Farmers fuming after water well contaminated with dirty oil

contaminated well
The water is believed to have been contaminated deliberately (Photos via Ministry of Agriculture Facebook page)
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By Robert A. Emmanuel

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Water is the most essential resource for livestock and crop farmers and, in Antigua and Barbuda where that supply is limited, its value is more profound.

A recent report from a local farmer left government officials in disbelief after it was discovered that a well frequently used by farmers in the Cades Bay area had been contaminated with dirty oil.

“Something like this is very easy to do because the wells in Antigua and Barbuda are not highly secured,” Director of Agriculture Gregory Bailey told Observer, as he cautioned farmers and residents in these areas to alert authorities immediately upon noticing any suspicious activity.

According to a Ministry of Agriculture Facebook post, farmer John Cox reported that the well was tainted with oil. Evidence found infers the act was deliberate.

“An official report was made to the Johnson’s Point Police Station where follow-ups will be conducted. Additionally, the Department of the Environment will be brought on board to conduct further evaluation,” the social media post said.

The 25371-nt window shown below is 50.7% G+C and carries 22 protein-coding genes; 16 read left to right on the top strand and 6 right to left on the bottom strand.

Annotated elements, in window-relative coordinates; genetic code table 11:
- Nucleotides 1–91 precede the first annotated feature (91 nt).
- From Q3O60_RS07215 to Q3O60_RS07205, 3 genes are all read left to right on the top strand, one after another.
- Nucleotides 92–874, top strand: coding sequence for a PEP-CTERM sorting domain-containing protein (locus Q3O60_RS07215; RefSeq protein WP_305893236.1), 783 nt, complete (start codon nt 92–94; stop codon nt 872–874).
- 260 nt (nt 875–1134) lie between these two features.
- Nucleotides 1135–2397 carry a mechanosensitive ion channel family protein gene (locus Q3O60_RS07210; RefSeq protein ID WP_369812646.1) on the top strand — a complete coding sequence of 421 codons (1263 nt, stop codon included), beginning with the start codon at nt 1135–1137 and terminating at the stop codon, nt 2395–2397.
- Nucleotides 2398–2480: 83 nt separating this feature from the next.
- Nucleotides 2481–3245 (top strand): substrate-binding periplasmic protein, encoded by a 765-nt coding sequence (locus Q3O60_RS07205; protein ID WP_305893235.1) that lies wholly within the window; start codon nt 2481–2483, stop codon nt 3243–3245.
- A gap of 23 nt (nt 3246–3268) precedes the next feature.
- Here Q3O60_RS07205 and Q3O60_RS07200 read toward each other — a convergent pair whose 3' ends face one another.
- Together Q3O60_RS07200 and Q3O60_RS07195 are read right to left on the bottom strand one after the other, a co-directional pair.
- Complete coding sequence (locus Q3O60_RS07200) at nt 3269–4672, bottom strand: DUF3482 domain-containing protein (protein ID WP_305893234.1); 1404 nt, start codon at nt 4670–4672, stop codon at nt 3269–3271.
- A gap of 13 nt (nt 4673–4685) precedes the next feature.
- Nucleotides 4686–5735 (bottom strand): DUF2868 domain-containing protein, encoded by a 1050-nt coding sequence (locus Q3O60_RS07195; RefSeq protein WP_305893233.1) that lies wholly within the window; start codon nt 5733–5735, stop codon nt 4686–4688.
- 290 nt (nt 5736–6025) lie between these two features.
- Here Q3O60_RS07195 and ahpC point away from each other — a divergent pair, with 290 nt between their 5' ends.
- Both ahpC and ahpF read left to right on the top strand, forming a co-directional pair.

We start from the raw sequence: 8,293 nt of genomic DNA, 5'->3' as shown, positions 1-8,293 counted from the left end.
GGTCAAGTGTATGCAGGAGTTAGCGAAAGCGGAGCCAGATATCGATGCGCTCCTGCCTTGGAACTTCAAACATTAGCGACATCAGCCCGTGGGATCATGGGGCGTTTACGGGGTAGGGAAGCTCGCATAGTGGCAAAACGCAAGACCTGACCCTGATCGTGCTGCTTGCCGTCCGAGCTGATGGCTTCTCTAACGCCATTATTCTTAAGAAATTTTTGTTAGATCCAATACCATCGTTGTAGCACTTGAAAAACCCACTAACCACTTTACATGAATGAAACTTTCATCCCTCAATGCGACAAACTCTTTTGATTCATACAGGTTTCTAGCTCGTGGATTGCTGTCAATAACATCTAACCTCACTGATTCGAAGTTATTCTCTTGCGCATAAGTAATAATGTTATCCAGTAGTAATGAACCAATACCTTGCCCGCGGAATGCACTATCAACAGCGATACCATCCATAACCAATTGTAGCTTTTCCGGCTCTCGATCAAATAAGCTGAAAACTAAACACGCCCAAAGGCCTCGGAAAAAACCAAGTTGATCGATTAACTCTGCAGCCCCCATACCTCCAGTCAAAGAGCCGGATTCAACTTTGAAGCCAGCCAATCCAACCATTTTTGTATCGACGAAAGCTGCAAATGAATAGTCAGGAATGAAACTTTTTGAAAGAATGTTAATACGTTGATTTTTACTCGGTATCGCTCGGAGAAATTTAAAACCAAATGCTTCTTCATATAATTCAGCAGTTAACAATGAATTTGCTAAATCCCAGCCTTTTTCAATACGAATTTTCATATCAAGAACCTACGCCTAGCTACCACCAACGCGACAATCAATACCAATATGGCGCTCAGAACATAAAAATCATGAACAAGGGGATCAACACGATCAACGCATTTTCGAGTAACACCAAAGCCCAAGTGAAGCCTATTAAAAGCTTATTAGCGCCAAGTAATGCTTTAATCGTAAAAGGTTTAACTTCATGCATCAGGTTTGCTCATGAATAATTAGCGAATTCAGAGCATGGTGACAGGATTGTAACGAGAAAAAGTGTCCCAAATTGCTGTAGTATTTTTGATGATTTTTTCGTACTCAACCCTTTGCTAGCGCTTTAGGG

“In a water scarce country like Antigua and Barbuda every drop of water is important, so the suspicion is that there have been some ‘delinquent’ livestock farmer parading their livestock through people’s property and it could have been one of the aggrieved property owners, but this is just speculation,” the director stated, adding that the matter was now in police hands. Police have been approached for comment.

The Director of Agriculture along with representatives from APUA and the Agricultural Extension Division conducted a site visit after they received the report.

The farmer stated that approximately three days ago he retrieved clean water from the well to provide his animals with drinking water, only to return a day later to the tainted water.

According to Bailey, the well is not part of APUA’s normal water distribution network and while it was reportedly never dry and often used by farmers for household and farming purposes, it was not protected in the same manner as other wells would have been.

“Some of them that APUA use to provide the public with water — note that this well is not one —they normally have a building around them which is locked but this one was more or less an abandoned well that was being used by livestock and other farmers in the area, so it is not a well that provides pipe-borne water,” Bailey explained.

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